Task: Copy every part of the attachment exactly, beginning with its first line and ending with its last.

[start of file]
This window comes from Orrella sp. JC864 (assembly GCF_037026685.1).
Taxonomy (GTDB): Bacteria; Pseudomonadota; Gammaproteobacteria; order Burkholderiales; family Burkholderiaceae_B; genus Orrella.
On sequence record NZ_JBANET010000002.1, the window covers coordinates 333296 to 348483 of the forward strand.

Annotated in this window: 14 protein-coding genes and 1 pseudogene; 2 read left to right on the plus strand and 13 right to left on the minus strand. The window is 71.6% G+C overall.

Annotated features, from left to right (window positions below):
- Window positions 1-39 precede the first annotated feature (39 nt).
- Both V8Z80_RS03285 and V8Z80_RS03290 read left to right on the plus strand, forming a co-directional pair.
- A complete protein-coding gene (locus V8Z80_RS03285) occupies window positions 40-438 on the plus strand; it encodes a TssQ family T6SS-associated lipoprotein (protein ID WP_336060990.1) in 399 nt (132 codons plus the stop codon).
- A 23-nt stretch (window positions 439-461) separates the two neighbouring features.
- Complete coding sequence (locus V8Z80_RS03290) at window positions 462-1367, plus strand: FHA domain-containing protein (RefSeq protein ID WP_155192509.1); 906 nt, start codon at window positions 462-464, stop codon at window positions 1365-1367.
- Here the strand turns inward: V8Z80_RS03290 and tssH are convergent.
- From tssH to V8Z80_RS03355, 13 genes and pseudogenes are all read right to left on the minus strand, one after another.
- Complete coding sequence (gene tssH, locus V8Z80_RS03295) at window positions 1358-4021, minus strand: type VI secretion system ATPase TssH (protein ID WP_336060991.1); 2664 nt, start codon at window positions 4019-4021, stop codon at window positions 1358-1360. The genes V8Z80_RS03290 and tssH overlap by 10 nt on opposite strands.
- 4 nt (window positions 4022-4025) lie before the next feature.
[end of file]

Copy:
This window comes from Orrella sp. JC864 (assembly GCF_037026685.1).
Taxonomy (GTDB): Bacteria; Pseudomonadota; Gammaproteobacteria; order Burkholderiales; family Burkholderiaceae_B; genus Orrella.
On sequence record NZ_JBANET010000002.1, the window covers coordinates 333296 to 348483 of the forward strand.

Annotated in this window: 14 protein-coding genes and 1 pseudogene; 2 read left to right on the plus strand and 13 right to left on the minus strand. The window is 71.6% G+C overall.

Annotated features, from left to right (window positions below):
- Window positions 1-39 precede the first annotated feature (39 nt).
- Both V8Z80_RS03285 and V8Z80_RS03290 read left to right on the plus strand, forming a co-directional pair.
- A complete protein-coding gene (locus V8Z80_RS03285) occupies window positions 40-438 on the plus strand; it encodes a TssQ family T6SS-associated lipoprotein (protein ID WP_336060990.1) in 399 nt (132 codons plus the stop codon).
- A 23-nt stretch (window positions 439-461) separates the two neighbouring features.
- Complete coding sequence (locus V8Z80_RS03290) at window positions 462-1367, plus strand: FHA domain-containing protein (RefSeq protein ID WP_155192509.1); 906 nt, start codon at window positions 462-464, stop codon at window positions 1365-1367.
- Here the strand turns inward: V8Z80_RS03290 and tssH are convergent.
- From tssH to V8Z80_RS03355, 13 genes and pseudogenes are all read right to left on the minus strand, one after another.
- Complete coding sequence (gene tssH, locus V8Z80_RS03295) at window positions 1358-4021, minus strand: type VI secretion system ATPase TssH (protein ID WP_336060991.1); 2664 nt, start codon at window positions 4019-4021, stop codon at window positions 1358-1360. The genes V8Z80_RS03290 and tssH overlap by 10 nt on opposite strands.
- 4 nt (window positions 4022-4025) lie before the next feature.